Phillies Need to Reverse First-Timers Curse vs. Cleveland Tonight

Phillies Need to Reverse First-Timers Curse vs. Cleveland Tonight

Guest post by Matt Hammond

Cleveland starter Zach McAllister has been perfectly average so far.

He’s is 1-3 with a 3.52 ERA in four starts. His record’s a product of
his shoddy run support: he’s surrendered no more than two runs in any
of his starts, but the Indians have plated three or fewer for him
in each. (Before you feel sorry for him: McAllister’s 3.50 RS/9 would be
the second-most on the Phillies, ahead of Roy Halladay (3.40), Cliff
Lee (3.20) and John Lannan (3.00), and behind Kyle Kendrick’s 4.40.)
Though his ERA, which ranks 57 of 109 qualifying starters, is mostly on him.

But tonight against the Phillies, McAllister enters with a distinct
edge if you consider the way the Phillies have fared in such situations
so far: he’s never seen them before.

Four times have the Phillies faced a starter who’d never before seen
them in their careers. They’ve worked a composite 2.05 ERA and .195
opponent batting average. In other words: never seeing the Phillies
before apparently makes you Adam Wainwright.

The Phillies are 1-3 in such games.

First-timer’s advantage isn’t only a Phillies problem.

Minor leaguers flooding the majors after September callups, for
instance, thrive off the fact that there’s (a) so many of them and (b)
so little film on them. Same goes for the beginnings of most seasons,
with many fresh off spring training victories for starting rotation
spots. Same for this one, too, the first of expanded interleague play.

The problem for the Phillies is that they should’ve shelled nearly all of these guys.

Wade Davis is basically a glorified reliever, having cracked the
rotation only after leaving Tampa for Kansas City via trade and posting a
4.22 ERA as a starter between 2009-11, which ranked 77th of 126
qualifying starters over the span.

To their credit, the Phillies touched him up for four runs in as many innings.

But he was the only one of the four they got to.

The rest? KC’s Luis Mendoza, Miami’s Jose Fernandez and Pittsburgh’s
Jeff Locke, who’ve allowed a whole one run in 18 combined innings, for a
0.50 ERA. This, despite the fact that they’ve had a combined 3.91 ERA
this year with two individuals north of 4.50.

Two of them, by the way, were righties. The only lefty, Locke,
entered with a .389/.450/.500 line against lefties, for the sixth-worst
lefty batting average in baseball. (Not surprisingly, Locke was behind
five righties in this category.) And yet Locke still tossed six
scoreless innings to effectively outduel Cole Hamels in a 2-0 loss on
Apr. 23.

On the year, Locke has a 4.50 ERA.

McAllister doesn’t seem like a push-over. He has a decent K% (19.8)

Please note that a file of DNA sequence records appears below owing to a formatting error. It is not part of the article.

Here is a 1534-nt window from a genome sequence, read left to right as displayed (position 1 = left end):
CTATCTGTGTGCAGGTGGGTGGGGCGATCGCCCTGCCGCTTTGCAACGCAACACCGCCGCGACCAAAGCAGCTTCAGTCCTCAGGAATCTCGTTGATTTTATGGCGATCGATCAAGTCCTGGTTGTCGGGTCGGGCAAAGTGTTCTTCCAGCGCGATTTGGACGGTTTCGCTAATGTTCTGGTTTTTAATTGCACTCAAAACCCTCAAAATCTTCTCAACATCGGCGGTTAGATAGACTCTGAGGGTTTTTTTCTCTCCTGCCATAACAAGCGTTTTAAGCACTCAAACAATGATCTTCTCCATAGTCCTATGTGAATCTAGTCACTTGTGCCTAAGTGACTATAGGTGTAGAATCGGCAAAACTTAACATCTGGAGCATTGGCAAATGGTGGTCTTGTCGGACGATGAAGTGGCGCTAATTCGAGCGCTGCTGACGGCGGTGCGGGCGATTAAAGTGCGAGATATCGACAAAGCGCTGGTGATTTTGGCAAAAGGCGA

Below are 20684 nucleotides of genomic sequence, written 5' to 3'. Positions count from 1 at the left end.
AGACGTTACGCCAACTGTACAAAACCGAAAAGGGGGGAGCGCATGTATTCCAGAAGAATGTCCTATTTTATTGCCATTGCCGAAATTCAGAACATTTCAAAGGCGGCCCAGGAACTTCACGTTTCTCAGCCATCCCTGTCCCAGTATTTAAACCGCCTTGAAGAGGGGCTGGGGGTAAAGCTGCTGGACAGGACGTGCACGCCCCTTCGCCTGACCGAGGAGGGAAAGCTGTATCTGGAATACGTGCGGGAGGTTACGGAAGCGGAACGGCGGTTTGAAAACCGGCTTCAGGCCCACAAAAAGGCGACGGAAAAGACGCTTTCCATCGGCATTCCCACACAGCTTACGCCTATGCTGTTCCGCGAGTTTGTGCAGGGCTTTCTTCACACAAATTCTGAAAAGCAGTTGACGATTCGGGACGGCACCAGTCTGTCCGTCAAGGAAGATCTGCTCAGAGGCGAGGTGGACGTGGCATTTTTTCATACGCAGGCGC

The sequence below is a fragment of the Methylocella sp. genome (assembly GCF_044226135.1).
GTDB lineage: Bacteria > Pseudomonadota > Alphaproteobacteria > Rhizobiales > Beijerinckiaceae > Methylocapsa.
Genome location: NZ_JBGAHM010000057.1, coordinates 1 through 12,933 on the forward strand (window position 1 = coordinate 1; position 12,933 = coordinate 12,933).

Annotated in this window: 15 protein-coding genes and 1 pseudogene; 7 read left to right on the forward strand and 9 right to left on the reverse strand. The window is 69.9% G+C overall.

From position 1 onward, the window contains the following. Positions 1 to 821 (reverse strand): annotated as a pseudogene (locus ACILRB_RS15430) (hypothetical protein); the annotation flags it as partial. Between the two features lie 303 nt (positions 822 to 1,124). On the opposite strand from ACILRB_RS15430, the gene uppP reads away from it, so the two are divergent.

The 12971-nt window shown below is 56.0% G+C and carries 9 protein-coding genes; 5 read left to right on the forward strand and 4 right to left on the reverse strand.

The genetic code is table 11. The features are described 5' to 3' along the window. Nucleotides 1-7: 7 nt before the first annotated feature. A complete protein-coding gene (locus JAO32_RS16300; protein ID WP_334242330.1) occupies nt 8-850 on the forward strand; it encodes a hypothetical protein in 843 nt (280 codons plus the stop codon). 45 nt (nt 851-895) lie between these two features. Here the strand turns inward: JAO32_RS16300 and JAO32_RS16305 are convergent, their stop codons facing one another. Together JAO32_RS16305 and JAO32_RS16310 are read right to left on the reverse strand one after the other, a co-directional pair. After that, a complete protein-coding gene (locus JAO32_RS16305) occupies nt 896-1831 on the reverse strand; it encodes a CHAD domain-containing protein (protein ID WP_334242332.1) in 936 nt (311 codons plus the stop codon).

and doesn’t walk too many batters (7.9%) and throws five pitches with a
mildly quick 91.5 m.p.h. fastball.

He’s just got no business gassing the Phillies — as his first-timer peers have so far.

Jimmy Fallon gives out superlatives to Eagles and Cowboys players

Jimmy Fallon gives out superlatives to Eagles and Cowboys players

Jimmy Fallon, the host of the Tonight Show, handed out his superlatives to Eagles and Cowboys players. 

Linebacker Jordan Hicks was named “the most likely to be one of the Rugrats all grown up,” and safety Rodney McLeod was named “most likely to have been told he’d get a lollipop after the photo was taken.”

Unfortunately, there was not a superlative given to Tony Romo for being named mostly likely to be crying on the ground after getting sacked. 

The Eagles and Cowboys will face off on Sunday Night Football, when we will see the first battle between rookie quarterbacks Carson Wentz and Dak Prescott.

Check out the video for yourself right here.

Phillies fans woke up Rays' players during 2008 World Series

Phillies fans woke up Rays' players during 2008 World Series

The lore of Philly sports fans continue to grow. 

And this time, nothing was thrown.

Current Cubs and former Rays manager Joe Maddon said that during the 2008 World Series, Phillies fans found the hotel his team was staying at, and honked car horns throughout the night, keeping the team up.

"The Philly fans, they knew we were there somehow," Maddon told reporters Wednesday. "Five o’clock in the morning they’re driving around the hotel blowing the horn, trying to wake everybody up at 5:00 in the morning, 6:00 in the morning…."

Maddon says the team had already checked out of their original hotel before Game 5, but because the game was suspended, the Rays had to book another hotel in the area.

Through some impressive detective work, fans found the team's hotel and did their best to wake up the Rays throughout the early morning.

Did it work?

It must have, because the Rays allowed a leadoff double to Geoff Jenkins (remember that guy?) to resume the game.

You have to be pretty exhausted to allow a hit to that guy.